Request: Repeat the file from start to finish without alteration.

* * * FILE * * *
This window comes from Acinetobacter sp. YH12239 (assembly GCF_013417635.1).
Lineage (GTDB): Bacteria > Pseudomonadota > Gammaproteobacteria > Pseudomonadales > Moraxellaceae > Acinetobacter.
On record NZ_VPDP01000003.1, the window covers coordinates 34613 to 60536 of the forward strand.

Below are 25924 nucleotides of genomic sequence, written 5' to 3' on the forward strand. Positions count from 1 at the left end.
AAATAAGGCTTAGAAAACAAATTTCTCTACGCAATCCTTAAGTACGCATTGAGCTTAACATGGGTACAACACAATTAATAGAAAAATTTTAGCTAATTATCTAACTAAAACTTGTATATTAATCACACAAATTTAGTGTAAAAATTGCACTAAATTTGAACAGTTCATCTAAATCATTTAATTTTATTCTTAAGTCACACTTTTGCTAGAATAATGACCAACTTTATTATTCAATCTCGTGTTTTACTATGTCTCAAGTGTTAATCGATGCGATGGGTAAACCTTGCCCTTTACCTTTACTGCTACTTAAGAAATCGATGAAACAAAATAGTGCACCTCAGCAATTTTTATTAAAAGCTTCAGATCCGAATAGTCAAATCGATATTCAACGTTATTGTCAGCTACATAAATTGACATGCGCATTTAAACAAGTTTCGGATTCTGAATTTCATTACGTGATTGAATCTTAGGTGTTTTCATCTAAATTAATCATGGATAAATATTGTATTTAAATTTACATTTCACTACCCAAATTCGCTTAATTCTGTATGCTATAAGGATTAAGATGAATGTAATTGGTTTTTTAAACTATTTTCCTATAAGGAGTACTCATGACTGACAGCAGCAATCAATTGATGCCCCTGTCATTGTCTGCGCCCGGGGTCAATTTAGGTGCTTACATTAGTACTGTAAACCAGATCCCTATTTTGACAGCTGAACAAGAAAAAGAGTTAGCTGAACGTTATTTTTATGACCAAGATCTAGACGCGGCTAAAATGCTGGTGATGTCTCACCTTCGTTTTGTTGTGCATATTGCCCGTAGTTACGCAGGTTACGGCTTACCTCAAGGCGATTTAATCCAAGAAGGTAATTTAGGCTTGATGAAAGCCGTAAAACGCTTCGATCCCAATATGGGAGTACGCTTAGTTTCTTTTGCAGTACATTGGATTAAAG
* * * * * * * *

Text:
This window comes from Acinetobacter sp. YH12239 (assembly GCF_013417635.1).
Lineage (GTDB): Bacteria > Pseudomonadota > Gammaproteobacteria > Pseudomonadales > Moraxellaceae > Acinetobacter.
On record NZ_VPDP01000003.1, the window covers coordinates 34613 to 60536 of the forward strand.

Below are 25924 nucleotides of genomic sequence, written 5' to 3' on the forward strand. Positions count from 1 at the left end.
AAATAAGGCTTAGAAAACAAATTTCTCTACGCAATCCTTAAGTACGCATTGAGCTTAACATGGGTACAACACAATTAATAGAAAAATTTTAGCTAATTATCTAACTAAAACTTGTATATTAATCACACAAATTTAGTGTAAAAATTGCACTAAATTTGAACAGTTCATCTAAATCATTTAATTTTATTCTTAAGTCACACTTTTGCTAGAATAATGACCAACTTTATTATTCAATCTCGTGTTTTACTATGTCTCAAGTGTTAATCGATGCGATGGGTAAACCTTGCCCTTTACCTTTACTGCTACTTAAGAAATCGATGAAACAAAATAGTGCACCTCAGCAATTTTTATTAAAAGCTTCAGATCCGAATAGTCAAATCGATATTCAACGTTATTGTCAGCTACATAAATTGACATGCGCATTTAAACAAGTTTCGGATTCTGAATTTCATTACGTGATTGAATCTTAGGTGTTTTCATCTAAATTAATCATGGATAAATATTGTATTTAAATTTACATTTCACTACCCAAATTCGCTTAATTCTGTATGCTATAAGGATTAAGATGAATGTAATTGGTTTTTTAAACTATTTTCCTATAAGGAGTACTCATGACTGACAGCAGCAATCAATTGATGCCCCTGTCATTGTCTGCGCCCGGGGTCAATTTAGGTGCTTACATTAGTACTGTAAACCAGATCCCTATTTTGACAGCTGAACAAGAAAAAGAGTTAGCTGAACGTTATTTTTATGACCAAGATCTAGACGCGGCTAAAATGCTGGTGATGTCTCACCTTCGTTTTGTTGTGCATATTGCCCGTAGTTACGCAGGTTACGGCTTACCTCAAGGCGATTTAATCCAAGAAGGTAATTTAGGCTTGATGAAAGCCGTAAAACGCTTCGATCCCAATATGGGAGTACGCTTAGTTTCTTTTGCAGTACATTGGATTAAAG